“Embrace whatever” became my mantra, when in December of this past year I was faced with the prospect of a family road trip to go to a friends’ wedding. I was feeling severely frightened to go on this trip and was obsessing about it. Our son was around 11 months old at the time. I just couldn’t conceive of taking this long road trip with the baby, my in-laws and my husband all in the same vehicle. “What if this happens? What if that happens? What if someone says something that makes me feel bad?” If you have OCD, you know the drill.

Offhandedly, during a session, Tammy mentioned the phrase “embrace whatever” to me, and it just clicked. For me, “embrace whatever” means that come what may, good or bad, I am choosing to go with the flow. Whatever happens, happens.

It means that I will survive and it will all be fine! Even if the baby doesn’t get his nap, even if I have no idea what the trip will go down like, it will all be OK. Even if …. WHATEVER! And it was all ok, and even more than that it was a successful trip where our son bonded with his grandparents and we had some good conversation because we were all cozy driving to Lancaster, PA together.

If I had obeyed my fear we would have taken separate vehicles, so that my husband and I would have control of rest-stops etc. Instead, I chose to “embrace whatever”, by and large, throughout the trip. I said “Embrace whatever!” to myself, and probably out loud sometimes too, whenever I got clenched up inside, obsessing over details of how things may or may not work out. I have used this mantra many times since then.

Tip#2: Ask for What You Need

This concept of asking for what you need has been hard for me to remember. I think I should be able to do it all without help, but I absolutely can’t. I need help! It has been said that it “takes a village to raise a child” and I kind of agree with that.

Moms need time off too just for their own well-being. One example of asking for what I need was last year when the baby was really little, I asked my husband to be in charge of the baby monitor at night, and to help me in the middle of the night too, when the baby was waking up to feed.

This night-time partnership gave me a greater degree of sanity during the day because I got a little more sleep (and mental rest) than I would have without that help. Asking for help when I feel like I am burning the candle at both ends is essential for my well-being, and something I need to remember to do.

Tip #3: Take Every Thought Captive

This is a verse from the Bible but goes along great with cognitive behavioral therapy. Don’t let your thoughts dictate anything. Thoughts are just thoughts. Identify them, deal with them and move on.

For whatever reason (maybe “mom brain?”) this concept has been exceptionally difficult for me to grasp. Just recently (like last week) it began to click for me: Thoughts are not truths, they are just thoughts. They don’t define or dictate anything! I can talk to them and treat them like the bullying words that they are and doing this disempowers them.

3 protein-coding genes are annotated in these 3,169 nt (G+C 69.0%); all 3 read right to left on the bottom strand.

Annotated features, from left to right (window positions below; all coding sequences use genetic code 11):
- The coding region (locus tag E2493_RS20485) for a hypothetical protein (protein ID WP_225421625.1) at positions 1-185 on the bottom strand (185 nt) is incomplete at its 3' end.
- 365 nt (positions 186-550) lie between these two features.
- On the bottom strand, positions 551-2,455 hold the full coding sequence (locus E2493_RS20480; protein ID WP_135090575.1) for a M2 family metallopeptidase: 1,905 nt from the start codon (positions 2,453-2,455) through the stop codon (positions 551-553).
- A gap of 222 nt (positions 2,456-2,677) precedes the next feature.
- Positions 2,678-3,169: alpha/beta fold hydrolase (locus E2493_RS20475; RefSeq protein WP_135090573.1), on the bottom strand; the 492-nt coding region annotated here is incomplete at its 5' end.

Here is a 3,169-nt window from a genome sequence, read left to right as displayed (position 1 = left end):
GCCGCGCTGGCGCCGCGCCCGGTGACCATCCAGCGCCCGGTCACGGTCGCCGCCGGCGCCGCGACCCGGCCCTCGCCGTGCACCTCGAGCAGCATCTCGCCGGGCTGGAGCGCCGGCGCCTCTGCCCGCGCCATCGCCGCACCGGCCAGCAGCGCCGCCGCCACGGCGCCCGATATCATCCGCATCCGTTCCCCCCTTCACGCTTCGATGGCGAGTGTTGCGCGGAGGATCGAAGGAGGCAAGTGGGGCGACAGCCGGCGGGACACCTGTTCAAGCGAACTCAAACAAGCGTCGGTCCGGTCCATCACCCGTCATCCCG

I have dumb, negative thoughts going through my head all the time. Here’s a few recent ones: “You need to try harder as a mom“ or “You will sound so dumb if you have baby music playing really loud with your car windows open—who DOES that?”, “You haven’t gotten back to that person yet? You are such a bad friend”…

Pretty obnoxious stuff, right? Well, if I take every thought captive, I can put these thoughts in their place—the garbage! Lately I have just been agreeing with the negative thoughts. For example if I have the thought “You are a bad friend” I would say “You’re right I am a bad friend”.

Agreeing with a bullying thought is a way to trick OCD. It seems to have a significant disabling effect on the intense feeling of guilt or shame I was experiencing. I think this is what Tammy means when she talks about “mental kung fu”.   ac41290798310afdf52eccaaf1ba73af

Thanks for reading! I wish all of you my best on this journey we share of overcoming OCD! 

160_f_69380413_annrnbjcopjefn3uuykjjpsjwqvjek2eJoyful Mama Warrior

I am a mom of 3 kids (2 boys, 1 girl). I had my first son in May 2008- I was on Zoloft (50 mg) for depression/anxiety and was able to wean off about a month or so before he was born and able to go back on without issue; did not have any issues OCD wise, some baby blues and I would say normal new Mom anxiety. 

My second son (surprise pregnancy) was born in November 2010- I was again able to wean off Zoloft and actually did so sooner than my first (approximately 2-3 months), feeling fine up until 1-2 weeks before his birth- then weird thoughts/anxiety that I had not experienced before but brushed it off as I was under a lot of stress.

I had a somewhat traumatic birth as his cord was wrapped around his neck and he wasn’t crying right away. The next day I was having intrusive thoughts that just got worse.  I didn’t really understand what was going on, crying uncontrollably. The hospital staff I don’t believe knew how to help me properly, placed me on a bunch of heavy antipsychotic meds and I was sent to my parents without my baby (CPS got involved when I told staff I was having scary thoughts.)

I found Tammy who taught me about OCDs mechanism and how to do exposures and found a psychiatrist to help with meds (had to increase Zoloft for awhile).  It was at least 2-3 months of constant intrusive thoughts and I slowly improved.